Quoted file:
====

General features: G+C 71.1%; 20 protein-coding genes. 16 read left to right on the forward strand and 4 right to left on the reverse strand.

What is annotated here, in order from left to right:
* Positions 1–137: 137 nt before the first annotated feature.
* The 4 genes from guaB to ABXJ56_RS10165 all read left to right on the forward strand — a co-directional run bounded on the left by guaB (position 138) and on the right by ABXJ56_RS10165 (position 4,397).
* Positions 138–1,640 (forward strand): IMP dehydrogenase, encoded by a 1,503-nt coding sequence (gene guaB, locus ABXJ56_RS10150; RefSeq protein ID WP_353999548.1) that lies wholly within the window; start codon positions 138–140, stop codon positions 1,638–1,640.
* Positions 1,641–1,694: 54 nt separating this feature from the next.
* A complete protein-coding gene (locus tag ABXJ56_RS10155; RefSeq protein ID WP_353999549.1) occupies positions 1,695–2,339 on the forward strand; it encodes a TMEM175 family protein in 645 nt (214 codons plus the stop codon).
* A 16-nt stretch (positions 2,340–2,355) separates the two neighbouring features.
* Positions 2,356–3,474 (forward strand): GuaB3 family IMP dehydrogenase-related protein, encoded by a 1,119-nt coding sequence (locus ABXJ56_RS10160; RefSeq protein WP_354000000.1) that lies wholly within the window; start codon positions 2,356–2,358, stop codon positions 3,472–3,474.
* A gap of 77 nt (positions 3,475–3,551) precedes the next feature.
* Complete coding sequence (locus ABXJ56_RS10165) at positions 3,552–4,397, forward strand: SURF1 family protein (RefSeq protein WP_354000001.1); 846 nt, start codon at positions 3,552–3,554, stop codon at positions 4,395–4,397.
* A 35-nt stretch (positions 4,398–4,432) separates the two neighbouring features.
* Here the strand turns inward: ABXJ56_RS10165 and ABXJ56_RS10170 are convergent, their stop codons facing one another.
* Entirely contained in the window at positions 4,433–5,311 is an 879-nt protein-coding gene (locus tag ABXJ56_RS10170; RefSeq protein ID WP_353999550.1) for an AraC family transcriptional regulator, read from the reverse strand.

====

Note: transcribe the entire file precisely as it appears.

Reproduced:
General features: G+C 71.1%; 20 protein-coding genes. 16 read left to right on the forward strand and 4 right to left on the reverse strand.

What is annotated here, in order from left to right:
* Positions 1–137: 137 nt before the first annotated feature.
* The 4 genes from guaB to ABXJ56_RS10165 all read left to right on the forward strand — a co-directional run bounded on the left by guaB (position 138) and on the right by ABXJ56_RS10165 (position 4,397).
* Positions 138–1,640 (forward strand): IMP dehydrogenase, encoded by a 1,503-nt coding sequence (gene guaB, locus ABXJ56_RS10150; RefSeq protein ID WP_353999548.1) that lies wholly within the window; start codon positions 138–140, stop codon positions 1,638–1,640.
* Positions 1,641–1,694: 54 nt separating this feature from the next.
* A complete protein-coding gene (locus tag ABXJ56_RS10155; RefSeq protein ID WP_353999549.1) occupies positions 1,695–2,339 on the forward strand; it encodes a TMEM175 family protein in 645 nt (214 codons plus the stop codon).
* A 16-nt stretch (positions 2,340–2,355) separates the two neighbouring features.
* Positions 2,356–3,474 (forward strand): GuaB3 family IMP dehydrogenase-related protein, encoded by a 1,119-nt coding sequence (locus ABXJ56_RS10160; RefSeq protein WP_354000000.1) that lies wholly within the window; start codon positions 2,356–2,358, stop codon positions 3,472–3,474.
* A gap of 77 nt (positions 3,475–3,551) precedes the next feature.
* Complete coding sequence (locus ABXJ56_RS10165) at positions 3,552–4,397, forward strand: SURF1 family protein (RefSeq protein WP_354000001.1); 846 nt, start codon at positions 3,552–3,554, stop codon at positions 4,395–4,397.
* A 35-nt stretch (positions 4,398–4,432) separates the two neighbouring features.
* Here the strand turns inward: ABXJ56_RS10165 and ABXJ56_RS10170 are convergent, their stop codons facing one another.
* Entirely contained in the window at positions 4,433–5,311 is an 879-nt protein-coding gene (locus tag ABXJ56_RS10170; RefSeq protein ID WP_353999550.1) for an AraC family transcriptional regulator, read from the reverse strand.